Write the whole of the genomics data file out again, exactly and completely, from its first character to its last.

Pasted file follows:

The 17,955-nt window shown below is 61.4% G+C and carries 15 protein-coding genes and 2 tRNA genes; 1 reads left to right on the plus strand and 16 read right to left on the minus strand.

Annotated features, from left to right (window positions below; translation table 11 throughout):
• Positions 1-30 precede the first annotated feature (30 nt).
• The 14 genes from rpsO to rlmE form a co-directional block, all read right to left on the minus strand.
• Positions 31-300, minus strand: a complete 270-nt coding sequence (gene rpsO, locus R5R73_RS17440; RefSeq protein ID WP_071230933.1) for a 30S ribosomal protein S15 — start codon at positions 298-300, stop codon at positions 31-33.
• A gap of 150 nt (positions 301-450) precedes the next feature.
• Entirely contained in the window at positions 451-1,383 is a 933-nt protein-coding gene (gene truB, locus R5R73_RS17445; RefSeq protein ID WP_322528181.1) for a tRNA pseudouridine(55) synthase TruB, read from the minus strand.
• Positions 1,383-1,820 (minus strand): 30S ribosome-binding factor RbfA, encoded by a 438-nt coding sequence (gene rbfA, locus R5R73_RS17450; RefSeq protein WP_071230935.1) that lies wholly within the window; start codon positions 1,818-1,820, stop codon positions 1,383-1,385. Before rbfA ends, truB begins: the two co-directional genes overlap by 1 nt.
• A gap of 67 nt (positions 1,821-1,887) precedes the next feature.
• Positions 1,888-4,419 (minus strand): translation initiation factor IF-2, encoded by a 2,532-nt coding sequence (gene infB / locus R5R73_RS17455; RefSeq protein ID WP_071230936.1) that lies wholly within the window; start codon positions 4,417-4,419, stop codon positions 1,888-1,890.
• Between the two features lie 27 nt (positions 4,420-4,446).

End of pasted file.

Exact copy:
The 17,955-nt window shown below is 61.4% G+C and carries 15 protein-coding genes and 2 tRNA genes; 1 reads left to right on the plus strand and 16 read right to left on the minus strand.

Annotated features, from left to right (window positions below; translation table 11 throughout):
• Positions 1-30 precede the first annotated feature (30 nt).
• The 14 genes from rpsO to rlmE form a co-directional block, all read right to left on the minus strand.
• Positions 31-300, minus strand: a complete 270-nt coding sequence (gene rpsO, locus R5R73_RS17440; RefSeq protein ID WP_071230933.1) for a 30S ribosomal protein S15 — start codon at positions 298-300, stop codon at positions 31-33.
• A gap of 150 nt (positions 301-450) precedes the next feature.
• Entirely contained in the window at positions 451-1,383 is a 933-nt protein-coding gene (gene truB, locus R5R73_RS17445; RefSeq protein ID WP_322528181.1) for a tRNA pseudouridine(55) synthase TruB, read from the minus strand.
• Positions 1,383-1,820 (minus strand): 30S ribosome-binding factor RbfA, encoded by a 438-nt coding sequence (gene rbfA, locus R5R73_RS17450; RefSeq protein WP_071230935.1) that lies wholly within the window; start codon positions 1,818-1,820, stop codon positions 1,383-1,385. Before rbfA ends, truB begins: the two co-directional genes overlap by 1 nt.
• A gap of 67 nt (positions 1,821-1,887) precedes the next feature.
• Positions 1,888-4,419 (minus strand): translation initiation factor IF-2, encoded by a 2,532-nt coding sequence (gene infB / locus R5R73_RS17455; RefSeq protein ID WP_071230936.1) that lies wholly within the window; start codon positions 4,417-4,419, stop codon positions 1,888-1,890.
• Between the two features lie 27 nt (positions 4,420-4,446).